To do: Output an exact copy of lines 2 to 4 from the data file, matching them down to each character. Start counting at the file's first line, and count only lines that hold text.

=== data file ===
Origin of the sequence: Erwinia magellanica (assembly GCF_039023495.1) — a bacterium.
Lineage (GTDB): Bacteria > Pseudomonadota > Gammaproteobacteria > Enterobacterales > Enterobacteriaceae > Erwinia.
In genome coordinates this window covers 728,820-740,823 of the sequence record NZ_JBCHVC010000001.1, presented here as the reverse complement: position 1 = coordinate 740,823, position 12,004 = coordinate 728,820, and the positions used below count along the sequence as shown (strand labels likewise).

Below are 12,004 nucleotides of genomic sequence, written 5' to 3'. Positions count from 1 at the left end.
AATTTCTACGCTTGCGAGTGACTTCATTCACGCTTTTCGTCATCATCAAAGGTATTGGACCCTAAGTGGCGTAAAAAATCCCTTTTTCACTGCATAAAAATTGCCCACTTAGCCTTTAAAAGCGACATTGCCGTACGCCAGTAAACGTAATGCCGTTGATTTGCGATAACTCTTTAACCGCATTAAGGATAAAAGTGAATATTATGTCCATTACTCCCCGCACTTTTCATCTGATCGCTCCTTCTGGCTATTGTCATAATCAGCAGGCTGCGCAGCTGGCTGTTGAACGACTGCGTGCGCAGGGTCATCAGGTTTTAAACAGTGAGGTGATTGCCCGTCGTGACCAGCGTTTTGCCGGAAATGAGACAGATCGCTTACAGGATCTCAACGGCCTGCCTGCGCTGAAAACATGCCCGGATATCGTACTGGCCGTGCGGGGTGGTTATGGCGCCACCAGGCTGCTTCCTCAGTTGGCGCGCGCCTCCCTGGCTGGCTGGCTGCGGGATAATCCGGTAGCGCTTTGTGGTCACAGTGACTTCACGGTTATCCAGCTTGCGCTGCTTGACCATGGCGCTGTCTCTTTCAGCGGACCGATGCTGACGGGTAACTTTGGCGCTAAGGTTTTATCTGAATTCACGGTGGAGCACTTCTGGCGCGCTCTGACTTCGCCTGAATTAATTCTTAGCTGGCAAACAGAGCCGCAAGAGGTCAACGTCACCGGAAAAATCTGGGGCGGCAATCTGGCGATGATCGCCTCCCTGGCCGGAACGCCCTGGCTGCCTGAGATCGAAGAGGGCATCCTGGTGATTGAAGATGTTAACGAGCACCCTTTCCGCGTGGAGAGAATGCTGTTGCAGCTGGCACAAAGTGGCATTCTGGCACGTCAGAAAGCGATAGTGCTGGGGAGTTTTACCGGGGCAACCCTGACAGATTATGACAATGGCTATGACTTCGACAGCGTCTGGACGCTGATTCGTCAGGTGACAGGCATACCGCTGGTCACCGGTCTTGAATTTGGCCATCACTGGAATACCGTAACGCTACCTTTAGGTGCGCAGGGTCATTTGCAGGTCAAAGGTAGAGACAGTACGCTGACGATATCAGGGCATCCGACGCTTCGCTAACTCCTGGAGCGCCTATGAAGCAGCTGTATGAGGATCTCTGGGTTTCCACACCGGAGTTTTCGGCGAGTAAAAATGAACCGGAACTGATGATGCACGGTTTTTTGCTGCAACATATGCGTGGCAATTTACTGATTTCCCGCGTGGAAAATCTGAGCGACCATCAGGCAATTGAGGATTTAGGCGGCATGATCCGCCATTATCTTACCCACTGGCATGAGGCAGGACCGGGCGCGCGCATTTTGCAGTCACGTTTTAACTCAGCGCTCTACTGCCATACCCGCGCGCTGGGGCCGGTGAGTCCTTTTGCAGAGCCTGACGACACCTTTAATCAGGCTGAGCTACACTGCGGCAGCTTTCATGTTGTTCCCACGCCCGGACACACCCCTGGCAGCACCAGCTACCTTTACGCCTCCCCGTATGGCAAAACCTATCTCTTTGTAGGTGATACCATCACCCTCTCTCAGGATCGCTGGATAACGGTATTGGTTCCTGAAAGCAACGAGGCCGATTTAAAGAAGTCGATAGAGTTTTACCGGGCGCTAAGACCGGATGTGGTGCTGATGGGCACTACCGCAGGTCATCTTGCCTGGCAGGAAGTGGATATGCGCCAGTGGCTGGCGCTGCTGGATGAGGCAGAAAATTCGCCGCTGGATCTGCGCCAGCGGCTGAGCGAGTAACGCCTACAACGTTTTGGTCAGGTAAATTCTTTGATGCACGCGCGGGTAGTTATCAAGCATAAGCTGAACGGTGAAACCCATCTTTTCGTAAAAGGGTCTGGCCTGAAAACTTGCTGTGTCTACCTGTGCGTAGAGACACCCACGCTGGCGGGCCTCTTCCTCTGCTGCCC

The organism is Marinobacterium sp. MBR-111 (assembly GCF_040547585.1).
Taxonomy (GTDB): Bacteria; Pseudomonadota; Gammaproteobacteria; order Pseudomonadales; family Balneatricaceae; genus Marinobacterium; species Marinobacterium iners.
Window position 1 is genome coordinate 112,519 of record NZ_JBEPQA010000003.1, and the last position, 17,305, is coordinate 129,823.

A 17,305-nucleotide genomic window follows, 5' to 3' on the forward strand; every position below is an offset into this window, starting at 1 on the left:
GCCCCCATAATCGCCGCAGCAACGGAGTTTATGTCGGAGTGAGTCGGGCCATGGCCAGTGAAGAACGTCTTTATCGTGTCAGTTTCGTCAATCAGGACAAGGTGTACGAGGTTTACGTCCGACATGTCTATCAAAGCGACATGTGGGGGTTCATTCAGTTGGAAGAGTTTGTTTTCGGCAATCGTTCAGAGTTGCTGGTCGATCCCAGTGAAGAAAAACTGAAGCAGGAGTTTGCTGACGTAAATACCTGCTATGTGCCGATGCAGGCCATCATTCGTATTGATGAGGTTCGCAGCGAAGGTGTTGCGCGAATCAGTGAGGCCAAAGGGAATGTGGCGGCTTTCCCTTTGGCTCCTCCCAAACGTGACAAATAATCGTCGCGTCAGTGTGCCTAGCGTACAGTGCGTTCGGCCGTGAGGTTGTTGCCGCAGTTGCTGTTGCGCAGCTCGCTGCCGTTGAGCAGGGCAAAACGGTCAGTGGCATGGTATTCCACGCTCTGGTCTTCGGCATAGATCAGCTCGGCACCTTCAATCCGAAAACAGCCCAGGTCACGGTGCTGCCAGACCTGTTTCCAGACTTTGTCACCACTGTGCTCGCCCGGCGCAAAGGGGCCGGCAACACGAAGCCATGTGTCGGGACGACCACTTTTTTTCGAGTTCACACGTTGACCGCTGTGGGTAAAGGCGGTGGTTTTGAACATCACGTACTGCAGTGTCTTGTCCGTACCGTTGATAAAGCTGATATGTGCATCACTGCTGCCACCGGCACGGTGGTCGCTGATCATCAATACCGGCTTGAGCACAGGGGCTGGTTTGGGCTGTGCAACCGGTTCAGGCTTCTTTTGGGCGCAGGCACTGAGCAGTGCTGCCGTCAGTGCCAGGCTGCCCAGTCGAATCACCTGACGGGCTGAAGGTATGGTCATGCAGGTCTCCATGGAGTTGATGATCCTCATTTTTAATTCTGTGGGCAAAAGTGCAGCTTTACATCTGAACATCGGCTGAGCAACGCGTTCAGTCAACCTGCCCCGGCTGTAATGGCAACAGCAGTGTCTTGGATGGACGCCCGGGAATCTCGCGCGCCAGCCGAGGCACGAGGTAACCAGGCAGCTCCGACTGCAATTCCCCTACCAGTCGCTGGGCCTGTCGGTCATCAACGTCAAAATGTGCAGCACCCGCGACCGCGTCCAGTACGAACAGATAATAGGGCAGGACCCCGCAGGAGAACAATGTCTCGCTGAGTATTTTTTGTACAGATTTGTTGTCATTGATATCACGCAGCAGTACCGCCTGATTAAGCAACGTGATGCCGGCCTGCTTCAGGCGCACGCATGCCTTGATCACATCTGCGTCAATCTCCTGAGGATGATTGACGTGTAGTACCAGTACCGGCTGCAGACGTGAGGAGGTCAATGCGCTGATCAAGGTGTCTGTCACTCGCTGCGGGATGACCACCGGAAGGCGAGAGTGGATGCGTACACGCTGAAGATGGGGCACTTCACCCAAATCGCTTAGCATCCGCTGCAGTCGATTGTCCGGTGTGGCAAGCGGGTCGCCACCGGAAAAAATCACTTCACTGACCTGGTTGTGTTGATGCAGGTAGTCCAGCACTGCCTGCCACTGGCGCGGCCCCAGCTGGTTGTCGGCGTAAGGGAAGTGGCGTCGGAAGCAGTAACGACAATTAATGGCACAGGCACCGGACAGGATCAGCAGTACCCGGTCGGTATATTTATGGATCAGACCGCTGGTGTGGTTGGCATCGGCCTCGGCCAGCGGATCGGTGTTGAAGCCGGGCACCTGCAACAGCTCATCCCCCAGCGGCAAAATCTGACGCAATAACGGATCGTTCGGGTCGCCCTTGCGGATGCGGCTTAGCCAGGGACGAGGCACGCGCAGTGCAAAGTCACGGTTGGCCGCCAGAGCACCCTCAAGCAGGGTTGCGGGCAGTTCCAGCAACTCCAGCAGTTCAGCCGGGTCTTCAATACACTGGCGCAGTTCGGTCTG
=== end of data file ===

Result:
Lineage (GTDB): Bacteria > Pseudomonadota > Gammaproteobacteria > Enterobacterales > Enterobacteriaceae > Erwinia.
In genome coordinates this window covers 728,820-740,823 of the sequence record NZ_JBCHVC010000001.1, presented here as the reverse complement: position 1 = coordinate 740,823, position 12,004 = coordinate 728,820, and the positions used below count along the sequence as shown (strand labels likewise).

Below are 12,004 nucleotides of genomic sequence, written 5' to 3'. Positions count from 1 at the left end.